Next year, I highly recommend breaking up the winter grind and heading to the Cayman Islands for the Mercuryman Triathlon.  The race organizers do an excellent job putting on this event.  The race is challenging, the post-race party includes beer/barbecue and they give away great raffle prizes.  Hope to see you next year!

 

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Turkey Trots 5K Course Preview

Reminder, the free Bloomington Bagel Co. 5K is 7:30am on Thanksgiving morning.

Dressing for a winter 5K:

  • Walking? – Dress for the actual temp.  Wear layers that are breathable and quick drying.  A light wind jacket protects you and can easily be taken off and wrapped around your waist as you warm up.

  • Easy run?  - Dress for the actual temp + 10 degrees.  Again layers of technical fibers are key.

  • Steady run?  - Dress for the actual temp + 20 degrees.

  • Racing?  -  Dress really light.  Consider disposable hat and gloves (please retrieve them after the race – no littering!).  Have extra layers waiting for you at the finish to stay warm post race.

Warm up:

  • Walking? – A nice cup of coffee is a great pre-race ritual.

  • Easy run? – Take the first mile slow and ease into your pace.

  • Steady run? –  Ten minute warm up before race start.  Finish with three thirty second strides on flat ground with thirty seconds walking recovery between each one.  A stride is an acceleration from slow to fast.  It is not a sprint!  Focus on fast feet turning over quickly.

  • Racing?  -  Pre-race espresso.  Make it a double.  The shorter the race the longer the warm up.  Ten minutes easy followed by one mile building to race pace.  Finish with five x thirty second strides with thirty seconds walking recovery between each one.  Ideally you finish this warmup within fifteen minutes of the race start.

The course:

  • You can find the course map here.

  • We start flat into the IU campus.

  • As you turn at the tennis courts onto North Woodlawn, you start the first of three uphill sections.  The next one is on 10th St. in front of the IU library and the last one is the N. Union hill to 3rd St.  If you are racing, apply some extra efforts in these sections.

  • After you make the turn onto 3rd St. the course is downhill to the finish.  This is a great course to negative split!

  • At the finish expect to be high fived by the Dancing Turkey, receive your Free water bottle and eat all the bagels/schmear you want.  And more coffee!

We are thankful for you!  Happy Thanksgiving!

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New Shiny Things

Each season, I like to review any new equipment I have tried (purchased).  Here is my list for 2013:

  • Latex tubes - The normal black tubes are butyl.  Many people cautioned me on switching to latex claiming more flats will happen.  I found that not to be true. They feel faster, more comfortable and I think they improve my overall ride. They are more expensive and you do have to blow up the tires daily.  Having a great pair of wheels (Enve) seems to help prevent flats.  My wheels channels are incredibly smooth (not a line you will hear very often!).  I would highly recommend them for smaller athletes.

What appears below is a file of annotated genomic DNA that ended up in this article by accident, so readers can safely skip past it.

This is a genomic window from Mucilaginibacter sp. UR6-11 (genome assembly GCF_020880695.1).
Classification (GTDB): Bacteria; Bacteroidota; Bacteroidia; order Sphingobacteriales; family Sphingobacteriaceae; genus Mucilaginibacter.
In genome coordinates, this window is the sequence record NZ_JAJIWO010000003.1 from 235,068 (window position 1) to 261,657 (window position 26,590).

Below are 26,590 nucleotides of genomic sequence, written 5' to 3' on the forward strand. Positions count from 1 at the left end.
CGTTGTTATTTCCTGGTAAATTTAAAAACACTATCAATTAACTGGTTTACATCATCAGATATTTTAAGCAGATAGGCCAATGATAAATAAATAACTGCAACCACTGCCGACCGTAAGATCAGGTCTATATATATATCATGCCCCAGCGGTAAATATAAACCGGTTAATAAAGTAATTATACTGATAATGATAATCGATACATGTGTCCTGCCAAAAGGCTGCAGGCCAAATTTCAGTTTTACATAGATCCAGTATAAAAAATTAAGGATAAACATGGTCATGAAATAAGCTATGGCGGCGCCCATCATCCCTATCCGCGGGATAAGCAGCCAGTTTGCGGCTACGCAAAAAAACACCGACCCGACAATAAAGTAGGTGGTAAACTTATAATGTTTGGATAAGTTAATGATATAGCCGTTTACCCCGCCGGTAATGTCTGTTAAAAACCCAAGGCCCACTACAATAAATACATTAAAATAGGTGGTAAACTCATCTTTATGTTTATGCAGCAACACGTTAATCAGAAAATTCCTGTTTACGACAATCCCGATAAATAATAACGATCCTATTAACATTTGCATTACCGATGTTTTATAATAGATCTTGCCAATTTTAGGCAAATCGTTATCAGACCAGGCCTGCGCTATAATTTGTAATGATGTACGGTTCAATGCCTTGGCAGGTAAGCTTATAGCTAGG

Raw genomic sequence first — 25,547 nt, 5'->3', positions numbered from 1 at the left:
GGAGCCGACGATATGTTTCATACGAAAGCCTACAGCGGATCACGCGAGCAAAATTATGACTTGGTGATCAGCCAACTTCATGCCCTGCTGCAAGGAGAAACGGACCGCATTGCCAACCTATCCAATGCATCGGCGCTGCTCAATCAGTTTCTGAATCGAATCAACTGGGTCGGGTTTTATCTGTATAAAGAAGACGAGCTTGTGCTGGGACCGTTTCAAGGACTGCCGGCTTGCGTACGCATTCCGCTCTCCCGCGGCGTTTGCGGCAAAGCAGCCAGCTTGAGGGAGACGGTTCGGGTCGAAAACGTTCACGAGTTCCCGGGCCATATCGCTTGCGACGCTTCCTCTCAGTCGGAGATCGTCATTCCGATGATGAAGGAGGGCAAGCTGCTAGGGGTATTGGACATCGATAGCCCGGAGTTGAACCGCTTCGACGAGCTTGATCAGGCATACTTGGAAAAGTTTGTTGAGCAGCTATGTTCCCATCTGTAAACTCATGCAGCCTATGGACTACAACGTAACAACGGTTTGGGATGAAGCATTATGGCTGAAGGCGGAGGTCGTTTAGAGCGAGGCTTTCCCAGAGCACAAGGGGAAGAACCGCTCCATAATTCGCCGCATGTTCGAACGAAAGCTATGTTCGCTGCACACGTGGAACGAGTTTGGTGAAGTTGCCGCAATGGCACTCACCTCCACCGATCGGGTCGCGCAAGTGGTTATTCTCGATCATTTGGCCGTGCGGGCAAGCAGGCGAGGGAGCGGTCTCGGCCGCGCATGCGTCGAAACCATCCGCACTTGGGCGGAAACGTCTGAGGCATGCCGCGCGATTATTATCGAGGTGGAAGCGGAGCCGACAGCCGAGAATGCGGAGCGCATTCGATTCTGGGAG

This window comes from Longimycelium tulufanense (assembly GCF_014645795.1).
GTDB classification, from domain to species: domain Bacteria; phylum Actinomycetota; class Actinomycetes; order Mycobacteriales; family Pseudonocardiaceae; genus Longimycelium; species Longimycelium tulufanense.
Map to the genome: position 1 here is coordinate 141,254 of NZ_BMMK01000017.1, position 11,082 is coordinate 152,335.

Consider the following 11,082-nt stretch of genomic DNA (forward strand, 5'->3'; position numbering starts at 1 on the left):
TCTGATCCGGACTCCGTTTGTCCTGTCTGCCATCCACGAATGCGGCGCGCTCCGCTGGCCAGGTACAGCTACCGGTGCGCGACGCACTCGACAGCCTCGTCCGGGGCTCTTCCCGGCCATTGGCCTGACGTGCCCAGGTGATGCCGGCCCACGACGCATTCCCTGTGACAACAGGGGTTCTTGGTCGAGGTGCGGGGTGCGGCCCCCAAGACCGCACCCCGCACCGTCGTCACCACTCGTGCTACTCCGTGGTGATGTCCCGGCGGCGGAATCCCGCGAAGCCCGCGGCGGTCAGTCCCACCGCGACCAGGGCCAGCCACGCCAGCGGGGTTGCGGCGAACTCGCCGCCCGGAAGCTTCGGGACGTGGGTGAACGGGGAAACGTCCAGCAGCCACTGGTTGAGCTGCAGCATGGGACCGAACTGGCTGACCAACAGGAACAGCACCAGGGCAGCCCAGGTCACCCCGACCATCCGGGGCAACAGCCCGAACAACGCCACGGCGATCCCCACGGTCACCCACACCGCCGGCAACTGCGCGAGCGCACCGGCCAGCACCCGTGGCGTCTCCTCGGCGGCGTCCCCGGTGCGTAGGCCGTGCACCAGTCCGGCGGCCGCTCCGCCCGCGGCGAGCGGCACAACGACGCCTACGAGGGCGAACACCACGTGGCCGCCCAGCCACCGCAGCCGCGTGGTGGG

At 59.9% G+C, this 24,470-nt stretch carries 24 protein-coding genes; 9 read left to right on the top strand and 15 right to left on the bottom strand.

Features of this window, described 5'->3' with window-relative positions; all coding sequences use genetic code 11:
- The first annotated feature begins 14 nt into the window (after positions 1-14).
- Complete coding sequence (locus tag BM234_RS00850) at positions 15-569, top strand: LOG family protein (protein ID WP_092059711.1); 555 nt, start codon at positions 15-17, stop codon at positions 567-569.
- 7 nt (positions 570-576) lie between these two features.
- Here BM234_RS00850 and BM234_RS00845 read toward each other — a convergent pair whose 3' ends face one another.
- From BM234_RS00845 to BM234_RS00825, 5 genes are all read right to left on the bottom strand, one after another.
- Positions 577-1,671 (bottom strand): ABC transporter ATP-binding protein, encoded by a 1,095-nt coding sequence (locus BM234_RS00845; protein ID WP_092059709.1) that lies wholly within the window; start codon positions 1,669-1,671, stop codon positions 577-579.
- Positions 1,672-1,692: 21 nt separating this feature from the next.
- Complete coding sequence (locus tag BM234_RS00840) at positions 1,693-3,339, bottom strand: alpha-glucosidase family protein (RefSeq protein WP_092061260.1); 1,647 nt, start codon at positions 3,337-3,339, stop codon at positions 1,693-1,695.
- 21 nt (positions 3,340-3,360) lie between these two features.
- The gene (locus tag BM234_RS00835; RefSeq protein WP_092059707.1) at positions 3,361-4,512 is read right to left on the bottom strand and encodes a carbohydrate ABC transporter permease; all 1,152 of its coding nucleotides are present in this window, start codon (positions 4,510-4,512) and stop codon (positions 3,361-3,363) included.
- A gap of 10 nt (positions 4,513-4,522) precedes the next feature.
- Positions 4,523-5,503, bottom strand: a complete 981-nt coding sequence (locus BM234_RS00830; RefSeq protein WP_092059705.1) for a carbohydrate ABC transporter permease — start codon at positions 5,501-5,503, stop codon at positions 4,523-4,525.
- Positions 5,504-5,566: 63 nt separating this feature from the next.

• Specialized Evade - My new go to speed helmet for the “Surface of the Sun Series.”  I will be wearing it for all my hot races.  According to the wind tunnel it is fast!  The best fitting helmet I have owned.  Quiet and has air channels that allow me to drench my head.
  • View Liberator Goggles – I use their cheap subscription lenses for pool training and the regular goggles for races.  Their optics are second to none.  And they are cheap!
  • Specialized Air Tool - The easiest to use pump I have ever owned.  Makes blowing up tires daily a snap!
  • Hoka One One - I have recommended these shoes to many injured athletes with great success.  I finally purchased a pair.  Really gentle on my legs for easy runs and post weight training DOMS.
  • Petzl Running Light - The newer versions are super bright.  Great for early am runs.
  • Finis Agility Paddles - I swam next to a legend in the Kona public pool and he/she was rocking these paddles.  I picked up a pair and could barely swim in them the first few strokes.  Excellent for working on the front part of your stroke (entry/catch).
  • TrainingPeaks iPhone App - My workouts are always in the palm of my hands. Really well done.
  • Ambien - I don’t sleep on planes and I don’t do well traveling through time zones.  This year I tried Ambien the first night in Hawaii and it worked wonderfully.  Totally solved the time zone transition.  I now use Ambien on the flight home from Hawaii and manage to sleep the whole flight.  Only take under your physician’s supervision.  And no, I do not take Ambien any other time.
  • Asker Jeukendrop’s Gatorade Institute - They are taking cutting edge research and making it easy to digest.  Check out the site.  Huge help for my training/coaching.

Things I wished that worked:

  • Sidi T3 Cycling ShoesLoved the way they fit the bottom of my feet.  Great power transfer and really well made.  Unfortunately, the top of my feet lack volume and the shoe irritated tendons near my ankle.  Dammit.  Still looking for the right cycling shoe.
  • Omegawave - I was really excited about this device and had high hopes.  I used it the day after Louisville and it recommended no training.  The second day after Louisville it said my aerobic system was good to go.  I don’t think so.  I would recommend it for two types of athletes;  really young ones that have not yet developed the ability to read their bodies and self-coached people.